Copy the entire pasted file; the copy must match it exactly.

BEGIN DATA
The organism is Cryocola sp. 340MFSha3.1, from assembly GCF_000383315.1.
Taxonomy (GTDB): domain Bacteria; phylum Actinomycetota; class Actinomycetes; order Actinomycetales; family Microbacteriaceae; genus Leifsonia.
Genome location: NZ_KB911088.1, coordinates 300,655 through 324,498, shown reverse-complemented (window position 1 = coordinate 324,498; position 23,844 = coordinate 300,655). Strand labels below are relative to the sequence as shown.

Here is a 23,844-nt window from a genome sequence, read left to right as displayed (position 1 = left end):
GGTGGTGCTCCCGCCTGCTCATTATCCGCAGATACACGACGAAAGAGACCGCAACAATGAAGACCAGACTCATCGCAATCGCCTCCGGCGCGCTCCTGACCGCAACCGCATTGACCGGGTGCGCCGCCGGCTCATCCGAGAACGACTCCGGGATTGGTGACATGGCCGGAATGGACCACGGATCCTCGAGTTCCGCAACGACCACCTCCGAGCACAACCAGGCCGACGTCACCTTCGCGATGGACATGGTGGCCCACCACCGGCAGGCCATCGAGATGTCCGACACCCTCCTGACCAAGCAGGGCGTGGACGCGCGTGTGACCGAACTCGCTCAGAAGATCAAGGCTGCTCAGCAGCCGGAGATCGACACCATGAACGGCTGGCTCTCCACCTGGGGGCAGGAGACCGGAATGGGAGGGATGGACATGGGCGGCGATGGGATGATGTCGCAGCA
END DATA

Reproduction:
The organism is Cryocola sp. 340MFSha3.1, from assembly GCF_000383315.1.
Taxonomy (GTDB): domain Bacteria; phylum Actinomycetota; class Actinomycetes; order Actinomycetales; family Microbacteriaceae; genus Leifsonia.
Genome location: NZ_KB911088.1, coordinates 300,655 through 324,498, shown reverse-complemented (window position 1 = coordinate 324,498; position 23,844 = coordinate 300,655). Strand labels below are relative to the sequence as shown.

Here is a 23,844-nt window from a genome sequence, read left to right as displayed (position 1 = left end):
GGTGGTGCTCCCGCCTGCTCATTATCCGCAGATACACGACGAAAGAGACCGCAACAATGAAGACCAGACTCATCGCAATCGCCTCCGGCGCGCTCCTGACCGCAACCGCATTGACCGGGTGCGCCGCCGGCTCATCCGAGAACGACTCCGGGATTGGTGACATGGCCGGAATGGACCACGGATCCTCGAGTTCCGCAACGACCACCTCCGAGCACAACCAGGCCGACGTCACCTTCGCGATGGACATGGTGGCCCACCACCGGCAGGCCATCGAGATGTCCGACACCCTCCTGACCAAGCAGGGCGTGGACGCGCGTGTGACCGAACTCGCTCAGAAGATCAAGGCTGCTCAGCAGCCGGAGATCGACACCATGAACGGCTGGCTCTCCACCTGGGGGCAGGAGACCGGAATGGGAGGGATGGACATGGGCGGCGATGGGATGATGTCGCAGCA